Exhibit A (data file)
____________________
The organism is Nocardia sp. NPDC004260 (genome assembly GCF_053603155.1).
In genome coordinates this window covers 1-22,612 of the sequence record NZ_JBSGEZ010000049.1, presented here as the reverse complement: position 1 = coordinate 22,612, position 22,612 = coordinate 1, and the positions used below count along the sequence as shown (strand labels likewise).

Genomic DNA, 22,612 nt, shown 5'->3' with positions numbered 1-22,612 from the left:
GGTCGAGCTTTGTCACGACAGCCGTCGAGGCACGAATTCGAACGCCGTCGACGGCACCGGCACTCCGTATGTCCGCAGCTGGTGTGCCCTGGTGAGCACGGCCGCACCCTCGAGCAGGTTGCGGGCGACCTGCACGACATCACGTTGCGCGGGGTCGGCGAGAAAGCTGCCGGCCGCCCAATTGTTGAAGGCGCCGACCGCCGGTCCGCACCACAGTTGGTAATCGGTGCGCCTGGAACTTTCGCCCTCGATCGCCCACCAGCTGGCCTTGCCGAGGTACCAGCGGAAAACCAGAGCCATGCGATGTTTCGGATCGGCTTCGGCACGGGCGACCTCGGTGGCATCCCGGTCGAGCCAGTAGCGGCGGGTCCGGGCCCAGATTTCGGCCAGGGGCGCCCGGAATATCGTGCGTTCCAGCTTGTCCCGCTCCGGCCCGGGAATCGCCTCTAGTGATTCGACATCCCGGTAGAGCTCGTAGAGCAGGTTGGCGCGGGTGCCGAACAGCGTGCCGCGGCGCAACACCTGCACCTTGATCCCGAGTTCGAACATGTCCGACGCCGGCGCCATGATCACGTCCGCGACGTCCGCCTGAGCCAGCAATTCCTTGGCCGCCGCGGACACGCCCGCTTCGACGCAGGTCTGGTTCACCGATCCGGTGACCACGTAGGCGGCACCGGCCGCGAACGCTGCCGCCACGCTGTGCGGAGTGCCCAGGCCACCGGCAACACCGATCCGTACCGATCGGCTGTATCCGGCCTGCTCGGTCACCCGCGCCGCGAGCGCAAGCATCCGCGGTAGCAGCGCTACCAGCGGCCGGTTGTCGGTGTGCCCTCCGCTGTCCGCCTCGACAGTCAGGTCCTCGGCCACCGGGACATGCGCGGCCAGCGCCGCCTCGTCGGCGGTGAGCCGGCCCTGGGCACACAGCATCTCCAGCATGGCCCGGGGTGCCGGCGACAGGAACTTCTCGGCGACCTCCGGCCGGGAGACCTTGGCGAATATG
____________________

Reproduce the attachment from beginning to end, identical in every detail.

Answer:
The organism is Nocardia sp. NPDC004260 (genome assembly GCF_053603155.1).
In genome coordinates this window covers 1-22,612 of the sequence record NZ_JBSGEZ010000049.1, presented here as the reverse complement: position 1 = coordinate 22,612, position 22,612 = coordinate 1, and the positions used below count along the sequence as shown (strand labels likewise).

Genomic DNA, 22,612 nt, shown 5'->3' with positions numbered 1-22,612 from the left:
GGTCGAGCTTTGTCACGACAGCCGTCGAGGCACGAATTCGAACGCCGTCGACGGCACCGGCACTCCGTATGTCCGCAGCTGGTGTGCCCTGGTGAGCACGGCCGCACCCTCGAGCAGGTTGCGGGCGACCTGCACGACATCACGTTGCGCGGGGTCGGCGAGAAAGCTGCCGGCCGCCCAATTGTTGAAGGCGCCGACCGCCGGTCCGCACCACAGTTGGTAATCGGTGCGCCTGGAACTTTCGCCCTCGATCGCCCACCAGCTGGCCTTGCCGAGGTACCAGCGGAAAACCAGAGCCATGCGATGTTTCGGATCGGCTTCGGCACGGGCGACCTCGGTGGCATCCCGGTCGAGCCAGTAGCGGCGGGTCCGGGCCCAGATTTCGGCCAGGGGCGCCCGGAATATCGTGCGTTCCAGCTTGTCCCGCTCCGGCCCGGGAATCGCCTCTAGTGATTCGACATCCCGGTAGAGCTCGTAGAGCAGGTTGGCGCGGGTGCCGAACAGCGTGCCGCGGCGCAACACCTGCACCTTGATCCCGAGTTCGAACATGTCCGACGCCGGCGCCATGATCACGTCCGCGACGTCCGCCTGAGCCAGCAATTCCTTGGCCGCCGCGGACACGCCCGCTTCGACGCAGGTCTGGTTCACCGATCCGGTGACCACGTAGGCGGCACCGGCCGCGAACGCTGCCGCCACGCTGTGCGGAGTGCCCAGGCCACCGGCAACACCGATCCGTACCGATCGGCTGTATCCGGCCTGCTCGGTCACCCGCGCCGCGAGCGCAAGCATCCGCGGTAGCAGCGCTACCAGCGGCCGGTTGTCGGTGTGCCCTCCGCTGTCCGCCTCGACAGTCAGGTCCTCGGCCACCGGGACATGCGCGGCCAGCGCCGCCTCGTCGGCGGTGAGCCGGCCCTGGGCACACAGCATCTCCAGCATGGCCCGGGGTGCCGGCGACAGGAACTTCTCGGCGACCTCCGGCCGGGAGACCTTGGCGAATATG